Kofi Danso, a self-style Toronto-based prophet and leader of the multicampus Miracle for All Nations church, allegedly warned a congregant that God showed him she would die if she did not abort their child.
Danso who previously denied that he had an intimate relationship with his former lover and church member, Chris-Ann Bartley, has been proven through DNA testing to be 99.999996 percent the father of Bartley's now 6-months-old son, The Star reported.
About two weeks ago Ontario Superior Court Justice Fred Myers dismissed a request by Danso to extend a publication ban and sealing order seeking to conceal his identity in a paternity lawsuit because he might suffer damage to his reputation and finances.
In a 13-page decision on Aug. 17, Myers explained why he dismissed Danso's request.
"Ms. Bartley's evidence is that when she approached Mr. Danso to tell him that she was pregnant, he asked her to have an abortion. When she declined, she claims that he told her that 'the Lord showed him if I have the child I would die,'" Myers wrote.
The self-proclaimed prophet who is married to the Rev. JoAnne Danso, and has four daughters with her, says he was called by God to be an apostle and prophet "to raise champions and leaders in the 21st century church." His wife is pregnant with twins.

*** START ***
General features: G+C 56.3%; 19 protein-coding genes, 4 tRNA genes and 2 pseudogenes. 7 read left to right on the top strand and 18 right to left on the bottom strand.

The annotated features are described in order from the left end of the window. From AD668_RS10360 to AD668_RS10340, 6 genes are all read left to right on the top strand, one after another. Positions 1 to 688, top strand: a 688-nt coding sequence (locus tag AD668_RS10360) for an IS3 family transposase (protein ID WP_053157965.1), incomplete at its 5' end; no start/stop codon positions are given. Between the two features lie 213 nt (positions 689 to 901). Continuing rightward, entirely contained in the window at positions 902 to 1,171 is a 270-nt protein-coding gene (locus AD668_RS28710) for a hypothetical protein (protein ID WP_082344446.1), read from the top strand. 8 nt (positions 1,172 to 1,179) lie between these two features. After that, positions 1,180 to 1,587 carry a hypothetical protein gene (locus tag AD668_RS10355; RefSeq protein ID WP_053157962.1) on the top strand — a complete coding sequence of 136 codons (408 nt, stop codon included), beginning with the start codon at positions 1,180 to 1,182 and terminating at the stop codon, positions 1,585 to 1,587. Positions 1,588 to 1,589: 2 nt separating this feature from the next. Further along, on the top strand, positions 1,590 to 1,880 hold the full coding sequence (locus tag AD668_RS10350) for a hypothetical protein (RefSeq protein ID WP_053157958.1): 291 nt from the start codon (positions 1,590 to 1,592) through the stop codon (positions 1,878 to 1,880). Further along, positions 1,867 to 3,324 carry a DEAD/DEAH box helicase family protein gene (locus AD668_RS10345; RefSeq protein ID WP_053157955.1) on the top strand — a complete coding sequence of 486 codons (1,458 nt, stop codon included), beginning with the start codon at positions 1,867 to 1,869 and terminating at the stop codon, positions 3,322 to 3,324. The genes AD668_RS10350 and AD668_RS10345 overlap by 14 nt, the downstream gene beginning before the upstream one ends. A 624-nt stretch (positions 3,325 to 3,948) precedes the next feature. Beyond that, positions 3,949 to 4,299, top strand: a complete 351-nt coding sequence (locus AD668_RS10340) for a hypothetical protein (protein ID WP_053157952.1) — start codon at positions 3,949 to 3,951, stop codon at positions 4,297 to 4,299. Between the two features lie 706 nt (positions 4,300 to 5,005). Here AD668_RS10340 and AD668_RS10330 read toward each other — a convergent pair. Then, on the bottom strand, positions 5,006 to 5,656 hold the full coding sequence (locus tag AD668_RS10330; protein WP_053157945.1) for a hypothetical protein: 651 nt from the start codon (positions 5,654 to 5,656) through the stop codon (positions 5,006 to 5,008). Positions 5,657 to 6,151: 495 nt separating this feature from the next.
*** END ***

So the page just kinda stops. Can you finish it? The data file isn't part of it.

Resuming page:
In a July 10 affidavit, Danso said, "I did not have sexual relations with the respondent." He swore Bartley's claims "are designed in bad faith to make me pay child support for the child who was fathered by another man."
In his decision, Myers noted that "Mr. Danso swears that he was 'shocked' by the outcome of the DNA test."
After the DNA test result was made public, Danso changed his statement and now claims that he was seduced by Bartley into having an affair. Bartley says the affair lasted nearly three years.
"But he now admits to having been seduced by Ms. Bartley. He says that being married, he offended his marriage vows, and was too frightened to admit his limited contact with Ms. Bartley. He referred to their relationship as a mistake that should not have occurred," the judge wrote.
Bartley argued that it's in the public interest to keep the case open and accessible in court to help church members.
"Important discussions are occurring among members of a church and the public concerning the conduct or misconduct of the spiritual and business leader of the church. Suppressing the facts in this case will not reduce a proven risk of harm to the baby, enhance any other public interest, and can only prejudice important public discussions," Myers wrote.
Also known by his followers — purportedly in the millions — as "Papa," Danso describes himself as a businessman with TV and radio programs across Canada.
In 2016, he falsely told his followers that God had blessed him to own a private jet with pictures to prove his claim.
Last month, the Nashville-based Business Aircraft Leasing revealed in a lawsuit against Danso and another controversial self-proclaimed prophet based in Florida, Brian Carn, that the pair leased the jet for three years in 2015 and had failed to make payments on time.